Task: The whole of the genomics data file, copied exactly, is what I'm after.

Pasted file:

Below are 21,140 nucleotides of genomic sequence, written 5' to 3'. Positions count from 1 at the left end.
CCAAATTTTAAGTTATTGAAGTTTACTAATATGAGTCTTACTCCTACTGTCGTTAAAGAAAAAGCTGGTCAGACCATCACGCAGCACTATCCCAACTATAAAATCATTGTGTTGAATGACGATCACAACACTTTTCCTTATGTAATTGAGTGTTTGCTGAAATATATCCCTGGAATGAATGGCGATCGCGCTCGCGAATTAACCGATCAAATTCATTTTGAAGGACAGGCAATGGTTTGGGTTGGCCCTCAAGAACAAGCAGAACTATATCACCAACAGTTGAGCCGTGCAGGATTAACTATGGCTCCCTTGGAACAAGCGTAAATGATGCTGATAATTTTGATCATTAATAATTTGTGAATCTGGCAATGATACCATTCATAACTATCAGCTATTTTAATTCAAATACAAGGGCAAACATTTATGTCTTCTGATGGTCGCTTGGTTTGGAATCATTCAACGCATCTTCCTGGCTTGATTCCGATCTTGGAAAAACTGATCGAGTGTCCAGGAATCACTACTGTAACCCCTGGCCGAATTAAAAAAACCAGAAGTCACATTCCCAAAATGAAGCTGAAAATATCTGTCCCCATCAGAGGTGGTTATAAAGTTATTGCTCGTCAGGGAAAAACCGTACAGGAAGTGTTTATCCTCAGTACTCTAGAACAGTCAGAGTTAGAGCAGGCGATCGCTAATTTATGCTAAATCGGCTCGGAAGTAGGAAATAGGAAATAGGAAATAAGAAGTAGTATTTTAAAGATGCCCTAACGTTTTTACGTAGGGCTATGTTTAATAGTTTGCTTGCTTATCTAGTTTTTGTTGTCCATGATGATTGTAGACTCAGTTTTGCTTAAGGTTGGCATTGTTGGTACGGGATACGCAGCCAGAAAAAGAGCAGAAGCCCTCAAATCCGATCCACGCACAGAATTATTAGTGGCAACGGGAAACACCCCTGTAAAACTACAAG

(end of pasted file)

Below are 21,140 nucleotides of genomic sequence, written 5' to 3'. Positions count from 1 at the left end.
CCAAATTTTAAGTTATTGAAGTTTACTAATATGAGTCTTACTCCTACTGTCGTTAAAGAAAAAGCTGGTCAGACCATCACGCAGCACTATCCCAACTATAAAATCATTGTGTTGAATGACGATCACAACACTTTTCCTTATGTAATTGAGTGTTTGCTGAAATATATCCCTGGAATGAATGGCGATCGCGCTCGCGAATTAACCGATCAAATTCATTTTGAAGGACAGGCAATGGTTTGGGTTGGCCCTCAAGAACAAGCAGAACTATATCACCAACAGTTGAGCCGTGCAGGATTAACTATGGCTCCCTTGGAACAAGCGTAAATGATGCTGATAATTTTGATCATTAATAATTTGTGAATCTGGCAATGATACCATTCATAACTATCAGCTATTTTAATTCAAATACAAGGGCAAACATTTATGTCTTCTGATGGTCGCTTGGTTTGGAATCATTCAACGCATCTTCCTGGCTTGATTCCGATCTTGGAAAAACTGATCGAGTGTCCAGGAATCACTACTGTAACCCCTGGCCGAATTAAAAAAACCAGAAGTCACATTCCCAAAATGAAGCTGAAAATATCTGTCCCCATCAGAGGTGGTTATAAAGTTATTGCTCGTCAGGGAAAAACCGTACAGGAAGTGTTTATCCTCAGTACTCTAGAACAGTCAGAGTTAGAGCAGGCGATCGCTAATTTATGCTAAATCGGCTCGGAAGTAGGAAATAGGAAATAGGAAATAAGAAGTAGTATTTTAAAGATGCCCTAACGTTTTTACGTAGGGCTATGTTTAATAGTTTGCTTGCTTATCTAGTTTTTGTTGTCCATGATGATTGTAGACTCAGTTTTGCTTAAGGTTGGCATTGTTGGTACGGGATACGCAGCCAGAAAAAGAGCAGAAGCCCTCAAATCCGATCCACGCACAGAATTATTAGTGGCAACGGGAAACACCCCTGTAAAACTACAAG